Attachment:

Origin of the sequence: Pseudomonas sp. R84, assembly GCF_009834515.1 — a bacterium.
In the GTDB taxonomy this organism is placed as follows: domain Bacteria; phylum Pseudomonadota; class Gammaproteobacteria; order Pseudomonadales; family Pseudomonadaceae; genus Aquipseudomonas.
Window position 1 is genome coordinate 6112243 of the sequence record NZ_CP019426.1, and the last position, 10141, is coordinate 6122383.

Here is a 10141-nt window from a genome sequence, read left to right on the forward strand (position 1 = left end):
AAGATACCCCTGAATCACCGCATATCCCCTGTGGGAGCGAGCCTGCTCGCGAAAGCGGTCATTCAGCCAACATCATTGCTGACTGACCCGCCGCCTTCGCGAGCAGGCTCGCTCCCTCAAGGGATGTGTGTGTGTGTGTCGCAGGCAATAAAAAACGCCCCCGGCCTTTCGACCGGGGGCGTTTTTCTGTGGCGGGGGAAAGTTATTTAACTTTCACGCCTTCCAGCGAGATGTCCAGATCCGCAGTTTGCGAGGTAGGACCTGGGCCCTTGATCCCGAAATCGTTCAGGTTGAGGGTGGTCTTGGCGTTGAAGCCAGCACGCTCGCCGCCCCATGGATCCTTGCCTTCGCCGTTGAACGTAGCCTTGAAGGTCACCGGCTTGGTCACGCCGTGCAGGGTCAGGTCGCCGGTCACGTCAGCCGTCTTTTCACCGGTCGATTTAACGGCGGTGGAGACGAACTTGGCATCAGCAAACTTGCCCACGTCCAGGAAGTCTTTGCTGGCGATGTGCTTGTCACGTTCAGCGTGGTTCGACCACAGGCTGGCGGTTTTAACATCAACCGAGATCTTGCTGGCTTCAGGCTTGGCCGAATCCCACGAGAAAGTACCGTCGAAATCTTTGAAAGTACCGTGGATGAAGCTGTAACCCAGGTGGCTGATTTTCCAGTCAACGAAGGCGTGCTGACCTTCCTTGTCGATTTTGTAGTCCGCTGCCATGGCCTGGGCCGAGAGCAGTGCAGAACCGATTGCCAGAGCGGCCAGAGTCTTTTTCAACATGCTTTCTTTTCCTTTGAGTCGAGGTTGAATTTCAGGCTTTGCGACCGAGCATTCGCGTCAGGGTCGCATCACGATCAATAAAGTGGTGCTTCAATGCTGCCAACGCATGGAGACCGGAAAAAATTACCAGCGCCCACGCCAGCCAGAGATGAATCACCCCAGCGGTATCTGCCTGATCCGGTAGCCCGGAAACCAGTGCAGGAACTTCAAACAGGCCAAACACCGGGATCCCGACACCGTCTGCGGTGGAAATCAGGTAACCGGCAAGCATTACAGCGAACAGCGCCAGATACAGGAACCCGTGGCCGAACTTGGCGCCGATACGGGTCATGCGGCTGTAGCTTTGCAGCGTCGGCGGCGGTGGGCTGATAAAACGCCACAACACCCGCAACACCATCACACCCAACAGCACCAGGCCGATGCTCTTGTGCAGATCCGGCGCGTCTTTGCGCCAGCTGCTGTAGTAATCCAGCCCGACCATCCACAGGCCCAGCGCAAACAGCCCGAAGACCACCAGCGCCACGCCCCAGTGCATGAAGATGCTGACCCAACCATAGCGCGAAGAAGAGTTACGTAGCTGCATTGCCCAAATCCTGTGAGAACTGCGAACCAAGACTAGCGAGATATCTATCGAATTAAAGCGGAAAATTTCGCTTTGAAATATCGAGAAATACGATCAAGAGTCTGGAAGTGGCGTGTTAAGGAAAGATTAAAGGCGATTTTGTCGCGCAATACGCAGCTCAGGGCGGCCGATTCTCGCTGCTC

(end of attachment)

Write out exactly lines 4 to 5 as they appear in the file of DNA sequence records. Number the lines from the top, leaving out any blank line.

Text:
Here is a 10141-nt window from a genome sequence, read left to right on the forward strand (position 1 = left end):
AAGATACCCCTGAATCACCGCATATCCCCTGTGGGAGCGAGCCTGCTCGCGAAAGCGGTCATTCAGCCAACATCATTGCTGACTGACCCGCCGCCTTCGCGAGCAGGCTCGCTCCCTCAAGGGATGTGTGTGTGTGTGTCGCAGGCAATAAAAAACGCCCCCGGCCTTTCGACCGGGGGCGTTTTTCTGTGGCGGGGGAAAGTTATTTAACTTTCACGCCTTCCAGCGAGATGTCCAGATCCGCAGTTTGCGAGGTAGGACCTGGGCCCTTGATCCCGAAATCGTTCAGGTTGAGGGTGGTCTTGGCGTTGAAGCCAGCACGCTCGCCGCCCCATGGATCCTTGCCTTCGCCGTTGAACGTAGCCTTGAAGGTCACCGGCTTGGTCACGCCGTGCAGGGTCAGGTCGCCGGTCACGTCAGCCGTCTTTTCACCGGTCGATTTAACGGCGGTGGAGACGAACTTGGCATCAGCAAACTTGCCCACGTCCAGGAAGTCTTTGCTGGCGATGTGCTTGTCACGTTCAGCGTGGTTCGACCACAGGCTGGCGGTTTTAACATCAACCGAGATCTTGCTGGCTTCAGGCTTGGCCGAATCCCACGAGAAAGTACCGTCGAAATCTTTGAAAGTACCGTGGATGAAGCTGTAACCCAGGTGGCTGATTTTCCAGTCAACGAAGGCGTGCTGACCTTCCTTGTCGATTTTGTAGTCCGCTGCCATGGCCTGGGCCGAGAGCAGTGCAGAACCGATTGCCAGAGCGGCCAGAGTCTTTTTCAACATGCTTTCTTTTCCTTTGAGTCGAGGTTGAATTTCAGGCTTTGCGACCGAGCATTCGCGTCAGGGTCGCATCACGATCAATAAAGTGGTGCTTCAATGCTGCCAACGCATGGAGACCGGAAAAAATTACCAGCGCCCACGCCAGCCAGAGATGAATCACCCCAGCGGTATCTGCCTGATCCGGTAGCCCGGAAACCAGTGCAGGAACTTCAAACAGGCCAAACACCGGGATCCCGACACCGTCTGCGGTGGAAATCAGGTAACCGGCAAGCATTACAGCGAACAGCGCCAGATACAGGAACCCGTGGCCGAACTTGGCGCCGATACGGGTCATGCGGCTGTAGCTTTGCAGCGTCGGCGGCGGTGGGCTGATAAAACGCCACAACACCCGCAACACCATCACACCCAACAGCACCAGGCCGATGCTCTTGTGCAGATCCGGCGCGTCTTTGCGCCAGCTGCTGTAGTAATCCAGCCCGACCATCCACAGGCCCAGCGCAAACAGCCCGAAGACCACCAGCGCCACGCCCCAGTGCATGAAGATGCTGACCCAACCATAGCGCGAAGAAGAGTTACGTAGCTGCATTGCCCAAATCCTGTGAGAACTGCGAACCAAGACTAGCGAGATATCTATCGAATTAAAGCGGAAAATTTCGCTTTGAAATATCGAGAAATACGATCAAGAGTCTGGAAGTGGCGTGTTAAGGAAAGATTAAAGGCGATTTTGTCGCGCAATACGCAGCTCAGGGCGGCCGATTCTCGCTGCTC